India’s homegrown vaccine developer Bharat Biotech has warned people with weaker immunity and other medical conditions that include allergies, fever, or a bleeding disorder to consult a doctor before taking the shot — and if possible avoid the vaccine.
The vaccine by Bharat Biotech ran into controversy after the Indian government allowed its use without concrete data that showed it was effective in preventing illness from COVID-19. Tens of thousands of people have been given the shot in the past three days after India started inoculating its health care workers last weekend in what is likely the world’s largest COVID-19 vaccination campaign.
The company Tuesday said those receiving jabs should disclose their medical conditions, medicines they are taking and any history of allergies. It said symptoms of a severe allergic reaction in vaccine recipients may include difficulty in breathing, swelling of the face and throat, rapid heartbeat, body rashes, dizziness and weakness.
India on Jan. 4 approved the emergency use of two vaccines, one developed by Oxford University and U.K.-based drugmaker AstraZeneca, and another by Bharat Biotech. But the regulator took the step without publishing information about the Indian vaccine’s efficacy.
Most hospitals in India are inoculating health care workers with the AstraZeneca vaccine. But the turnout, particularly in those hospitals where the Bharat Biotech vaccine is being administered, has been relatively low, health officials said.
Hospitals in New Delhi that have been administering the Bharat Biotech vaccine have seen many doctors hesitate to take the shot.
India’s health ministry on Monday said that 381,305 people have been vaccinated in the country.
India is second only to the U.S. in the number of confirmed cases, with more than 10.5 million. The country ranks third in the number of deaths, behind the U.S. and Brazil, with over 152,000.
THE VIRUS OUTBREAK:
— Continuing high numbers of new infections are making the virus genetically diverse, and each mutation threatens to undo progress
— Dubai promotes itself as the ideal pandemic vacation spot, but the virus is shaking the foundations of its economy
— Hospital chaplains are on the front lines, helping patients unable to see families and putting themselves at risk
HERE’S WHAT ELSE IS HAPPENING:
BEIJING — China is now dealing with coronavirus outbreaks across its frigid northeast, prompting additional lockdowns and travel bans.
The country reported a total of 118 newly confirmed cases Tuesday — most of them in Jilin province, the Hebei region just outside Beijing and Heilongjiang province bordering Russia.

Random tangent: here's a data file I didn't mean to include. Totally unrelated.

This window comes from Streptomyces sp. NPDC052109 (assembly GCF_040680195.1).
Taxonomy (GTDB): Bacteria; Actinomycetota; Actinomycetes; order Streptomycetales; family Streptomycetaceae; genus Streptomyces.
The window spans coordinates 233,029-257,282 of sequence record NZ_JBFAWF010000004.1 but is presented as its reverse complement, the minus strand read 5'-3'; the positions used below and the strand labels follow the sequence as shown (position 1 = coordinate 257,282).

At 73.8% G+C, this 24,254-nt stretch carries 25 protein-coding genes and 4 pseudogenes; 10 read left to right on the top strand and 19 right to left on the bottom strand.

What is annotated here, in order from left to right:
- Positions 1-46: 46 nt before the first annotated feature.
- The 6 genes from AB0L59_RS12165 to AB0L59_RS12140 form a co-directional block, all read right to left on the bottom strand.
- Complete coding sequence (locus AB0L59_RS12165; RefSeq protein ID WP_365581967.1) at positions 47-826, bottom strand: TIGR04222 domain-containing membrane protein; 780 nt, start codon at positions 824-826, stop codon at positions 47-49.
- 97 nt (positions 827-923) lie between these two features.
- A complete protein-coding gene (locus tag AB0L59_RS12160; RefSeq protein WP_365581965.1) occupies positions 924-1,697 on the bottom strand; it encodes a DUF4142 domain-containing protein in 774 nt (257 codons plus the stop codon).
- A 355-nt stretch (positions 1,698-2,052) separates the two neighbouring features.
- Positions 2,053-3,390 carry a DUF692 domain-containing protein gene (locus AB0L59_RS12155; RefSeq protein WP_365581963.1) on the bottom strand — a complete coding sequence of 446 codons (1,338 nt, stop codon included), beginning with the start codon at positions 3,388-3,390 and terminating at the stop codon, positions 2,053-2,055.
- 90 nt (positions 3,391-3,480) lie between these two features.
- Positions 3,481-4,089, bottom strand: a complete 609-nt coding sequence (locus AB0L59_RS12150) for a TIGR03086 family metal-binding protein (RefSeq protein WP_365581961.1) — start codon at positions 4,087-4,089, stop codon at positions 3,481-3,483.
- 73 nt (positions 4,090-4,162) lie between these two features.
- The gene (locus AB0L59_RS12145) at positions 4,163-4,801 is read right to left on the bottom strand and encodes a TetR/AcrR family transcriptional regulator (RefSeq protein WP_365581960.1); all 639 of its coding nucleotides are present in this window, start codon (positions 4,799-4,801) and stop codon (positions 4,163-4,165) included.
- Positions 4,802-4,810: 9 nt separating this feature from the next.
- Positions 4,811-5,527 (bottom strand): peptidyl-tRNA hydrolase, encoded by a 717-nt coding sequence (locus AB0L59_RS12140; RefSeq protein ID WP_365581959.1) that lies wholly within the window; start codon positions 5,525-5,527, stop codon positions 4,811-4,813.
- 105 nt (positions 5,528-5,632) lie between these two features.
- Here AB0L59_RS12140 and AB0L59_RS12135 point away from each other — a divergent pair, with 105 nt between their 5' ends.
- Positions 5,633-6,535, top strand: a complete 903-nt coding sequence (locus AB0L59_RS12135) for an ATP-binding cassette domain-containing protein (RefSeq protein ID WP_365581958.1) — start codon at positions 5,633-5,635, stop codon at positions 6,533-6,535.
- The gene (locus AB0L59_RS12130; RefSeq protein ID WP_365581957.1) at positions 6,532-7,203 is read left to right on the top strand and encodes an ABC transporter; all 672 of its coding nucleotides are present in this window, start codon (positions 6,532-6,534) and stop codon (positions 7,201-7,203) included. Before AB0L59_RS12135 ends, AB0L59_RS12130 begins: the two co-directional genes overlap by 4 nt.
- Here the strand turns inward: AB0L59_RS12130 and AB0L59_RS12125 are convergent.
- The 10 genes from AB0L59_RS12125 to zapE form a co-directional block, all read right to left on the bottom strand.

A fourth northern province, Liaoning, has also imposed quarantines and travel restrictions to prevent the virus from further spreading, part of measures being imposed across much of the country to prevent new outbreaks during during February’s Lunar New Year holiday.
Authorities have called on citizens not to travel, ordered schools closed a week early and conducted testing on a massive scale.
WELLINGTON, New Zealand — Travelers to New Zealand from most other nations will need to show negative coronavirus test results before boarding as of next Monday.
New Zealand recently imposed the test requirement for travelers from the U.S. and Britain, and authorities said Tuesday that it is being extending to all other countries, with the exception of Australia and a handful of Pacific Island nations. Travelers returning from Antarctica are also exempt.
COVID-19 Response Minister Chris Hipkins says New Zealand has some of the strictest border measures in the world.
There is currently no community spread of the virus in New Zealand, with all known infections among travelers who have been put into quarantine at the border. Most travelers are required to spend two weeks in quarantine upon arrival.
WASHINGTON — President-elect Joe Biden’s incoming White House press secretary says his administration does not intend to lift coronavirus travel restrictions for Europe, the U.K., Ireland and Brazil.
The message from Jen Psaki came Monday evening after the White House said President Donald Trump had lifted the restrictions for those countries, effective Jan. 26.
Psaki then tweeted: “On the advice of our medical team, the Administration does not intend to lift these restrictions on 1/26.”
She added, “In fact, we plan to strengthen public health measures around international travel in order to further mitigate the spread of COVID-19.”
Trump imposed the travel restrictions early in the pandemic to slow the spread of the coronavirus to the U.S. They prevented most people without American citizenship or residency from traveling to the U.S. from the affected regions.